Soldiers go back to school
August 18, 2010
FORT JACKSON, S.C. -- Now that students are returning to school, so too, are Fort Jackson Soldiers, all to make a difference in the lives of children.
Through the installation's Adopt-A-School program, Soldiers here are offering their free time to mentor school-age children, lend them their reading skills and provide services that facilitate progress in school.
"The mission of the Adopt-a-School program is to increase public awareness of the Army's mission and to foster good relations with local communities," Keisha McCoy-Wilson, Fort Jackson's school liaison officer for Richland School District Two. "By routinely contributing to schools, Soldiers help nurture the intellectual, emotional, social and physical growth of children in the area. Through interaction with positive role models, the program helps ensure children succeed and live their dreams."
In the program, units, usually the size of a battalion or brigade, "adopt" a specific school and regularly participate in activities such as beautification projects; reading, mentoring and after-school programs; test proctoring; field trips; and guest speaking.
Soldiers with the 3rd Battalion, 34th Infantry Regiment, who adopted Caughman Road Elementary School at the start of the 2009-10 school year, created a reading program in which drill sergeants visit the school every week and read to students.
Some cadre members also repainted a mural of a map on one of the school's interior walls last year. To celebrate Veteran's Day, one of the battalion's company commanders, wearing his dress blues, spoke to the students about what Veteran's Day means to him.
As this school year begins, Capt. Larry Jackson, plans and operations officer for the battalion, plans to help launch a new project at Caughman, teaching students drill and ceremony, how to raise and take down the flag at the school, how to march - things Soldiers do, he said.
"Participating in the Adopt-A-School program is something I'm really proud of," Jackson said. "I don't look it as a job or a chore; (volunteering) is something I love and enjoy. I see it as a blessing that myself and others can do something so great as to teach and mentor children."
"It's also a way for me to give back," Jackson said.
Jackson's mother is the principal of an elementary school in North Carolina. During his deployment in 2007-08, her students sent him letters and care packages on a weekly basis. He said he and his fellow Soldiers would not only share the writings, drawings and goodies, but they would also write back to the students, answering questions and sending them photos too.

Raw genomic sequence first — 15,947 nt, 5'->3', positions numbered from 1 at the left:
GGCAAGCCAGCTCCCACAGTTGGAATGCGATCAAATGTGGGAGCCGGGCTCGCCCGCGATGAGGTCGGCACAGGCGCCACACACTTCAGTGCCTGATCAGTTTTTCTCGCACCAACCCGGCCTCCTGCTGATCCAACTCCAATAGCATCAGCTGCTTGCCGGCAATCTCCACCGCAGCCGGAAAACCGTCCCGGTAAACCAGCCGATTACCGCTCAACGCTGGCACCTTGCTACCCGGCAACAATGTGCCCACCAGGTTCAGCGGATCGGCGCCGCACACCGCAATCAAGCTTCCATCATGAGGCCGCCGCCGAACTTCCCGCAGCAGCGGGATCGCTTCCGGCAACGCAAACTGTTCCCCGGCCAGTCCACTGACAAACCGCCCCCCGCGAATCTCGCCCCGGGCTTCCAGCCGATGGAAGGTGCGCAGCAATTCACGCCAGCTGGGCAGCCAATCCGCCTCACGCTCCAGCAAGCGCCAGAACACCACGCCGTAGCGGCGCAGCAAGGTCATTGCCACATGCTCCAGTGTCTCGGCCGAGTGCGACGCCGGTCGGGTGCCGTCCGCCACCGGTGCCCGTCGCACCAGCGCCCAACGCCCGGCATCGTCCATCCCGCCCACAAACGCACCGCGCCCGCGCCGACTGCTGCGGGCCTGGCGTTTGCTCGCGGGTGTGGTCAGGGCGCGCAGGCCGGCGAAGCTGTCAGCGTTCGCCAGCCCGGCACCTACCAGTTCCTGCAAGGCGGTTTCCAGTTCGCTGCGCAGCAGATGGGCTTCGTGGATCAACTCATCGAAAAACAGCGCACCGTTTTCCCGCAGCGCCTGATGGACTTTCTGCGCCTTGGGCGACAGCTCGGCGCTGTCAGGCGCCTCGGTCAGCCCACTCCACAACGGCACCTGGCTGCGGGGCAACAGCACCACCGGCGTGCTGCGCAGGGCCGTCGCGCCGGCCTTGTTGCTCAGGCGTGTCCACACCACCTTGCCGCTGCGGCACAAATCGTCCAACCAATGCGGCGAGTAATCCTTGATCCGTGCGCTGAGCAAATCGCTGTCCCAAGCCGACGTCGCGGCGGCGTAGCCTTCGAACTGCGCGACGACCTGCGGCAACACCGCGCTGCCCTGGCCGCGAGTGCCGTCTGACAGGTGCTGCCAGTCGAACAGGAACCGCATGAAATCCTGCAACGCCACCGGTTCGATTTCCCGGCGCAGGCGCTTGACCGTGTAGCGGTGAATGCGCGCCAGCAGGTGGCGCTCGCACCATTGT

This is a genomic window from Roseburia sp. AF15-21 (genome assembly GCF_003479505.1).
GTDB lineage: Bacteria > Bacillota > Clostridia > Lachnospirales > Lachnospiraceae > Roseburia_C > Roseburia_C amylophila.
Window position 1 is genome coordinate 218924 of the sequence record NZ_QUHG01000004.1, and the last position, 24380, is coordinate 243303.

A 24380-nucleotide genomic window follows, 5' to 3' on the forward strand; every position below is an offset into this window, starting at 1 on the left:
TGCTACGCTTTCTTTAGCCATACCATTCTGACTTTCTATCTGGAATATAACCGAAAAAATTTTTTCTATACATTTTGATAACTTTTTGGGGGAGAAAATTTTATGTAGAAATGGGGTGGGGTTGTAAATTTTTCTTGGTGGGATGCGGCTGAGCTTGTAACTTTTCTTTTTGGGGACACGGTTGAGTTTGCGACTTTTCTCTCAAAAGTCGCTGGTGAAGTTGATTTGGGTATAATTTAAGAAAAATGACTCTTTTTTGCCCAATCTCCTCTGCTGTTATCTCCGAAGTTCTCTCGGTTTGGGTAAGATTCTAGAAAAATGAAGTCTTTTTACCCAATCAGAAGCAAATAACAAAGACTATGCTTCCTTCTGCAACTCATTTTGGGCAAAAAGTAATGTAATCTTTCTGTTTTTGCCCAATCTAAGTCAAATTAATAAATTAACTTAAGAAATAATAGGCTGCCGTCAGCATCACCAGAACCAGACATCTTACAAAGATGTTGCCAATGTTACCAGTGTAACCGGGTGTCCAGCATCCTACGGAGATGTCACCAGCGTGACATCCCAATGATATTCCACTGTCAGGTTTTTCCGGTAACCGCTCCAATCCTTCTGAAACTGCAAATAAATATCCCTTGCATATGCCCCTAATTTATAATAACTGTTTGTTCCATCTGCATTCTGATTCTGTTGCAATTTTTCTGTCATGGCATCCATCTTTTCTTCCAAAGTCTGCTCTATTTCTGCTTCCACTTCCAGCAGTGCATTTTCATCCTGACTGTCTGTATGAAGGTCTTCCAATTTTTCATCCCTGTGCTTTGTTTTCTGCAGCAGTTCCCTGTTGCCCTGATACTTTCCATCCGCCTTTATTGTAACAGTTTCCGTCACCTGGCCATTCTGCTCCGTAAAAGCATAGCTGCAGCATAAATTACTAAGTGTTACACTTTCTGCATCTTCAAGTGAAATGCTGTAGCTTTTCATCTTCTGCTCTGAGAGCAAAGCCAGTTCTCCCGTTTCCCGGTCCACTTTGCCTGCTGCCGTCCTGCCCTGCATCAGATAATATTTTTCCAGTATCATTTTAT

Sometimes it would get overwhelming, but we really enjoyed it," he said.
Fort Jackson units and organizations visited and provided support for more than 25 schools in Richland School Districts One and Two during the 2009-10 school year. There are schools, however, that are still waiting to be adopted, McCoy-Wilson said.
Shelia Washington, volunteer coordinator for Logan Elementary School, said she thinks Logan students would greatly benefit from a partnership like the one the 3-34th Inf. Reg. has with Caughman.
"We're a wonderful school and we'd love to be adopted," Washington said. "We welcome whatever Soldiers can do to enhance the students' educational needs, whether they become lunch buddies, just come in and read to the students, or give one-on-one mentoring. We have a vast need for having different people come in and show our students about the different types of roles they can play in the world, so that they can become good, productive citizens globally."
The school, located in downtown Columbia, currently has a civilian lunch buddy group that visits the school every Thursday. Washington said the students anxiously await their buddies' arrival every week. She said if they were able to see Soldiers in the school, they would be even more thrilled.
"To be able to see young men and women come to the school in uniform, would enhance the program so much more," Washington said. "The Soldiers, who have a vast knowledge of so many things, can enlighten them, encourage them to do better and to become really wonderful young adults. It would also give the students an opportunity to show their gratitude to those who serve our country so well."
Yvette Collins-Haili, principal of Watkins Nance Elementary, said through the program, her students have been able to establish genuine relationships with Soldiers who go beyond the call of duty to help them achieve in school.
"I have witnessed the behavior of students improve because of the presence of these mentors," Collins-Haili said. "Attendance has improved for some of my students as well."
McCoy-Wilson said she has seen the impact of the Soldiers' presence in the schools herself.
"When they see you come in wearing your uniform, and they see that you care about them, their behaviors change," said McCoy-Wilson. "On behalf of the many students that you serve...thank you for all that you've done for them. I'm very proud to be working alongside you."
For more information about the Adopt-A-School program, contact Keisha McCoy-Wilson or Ann Gordon at 751-7150.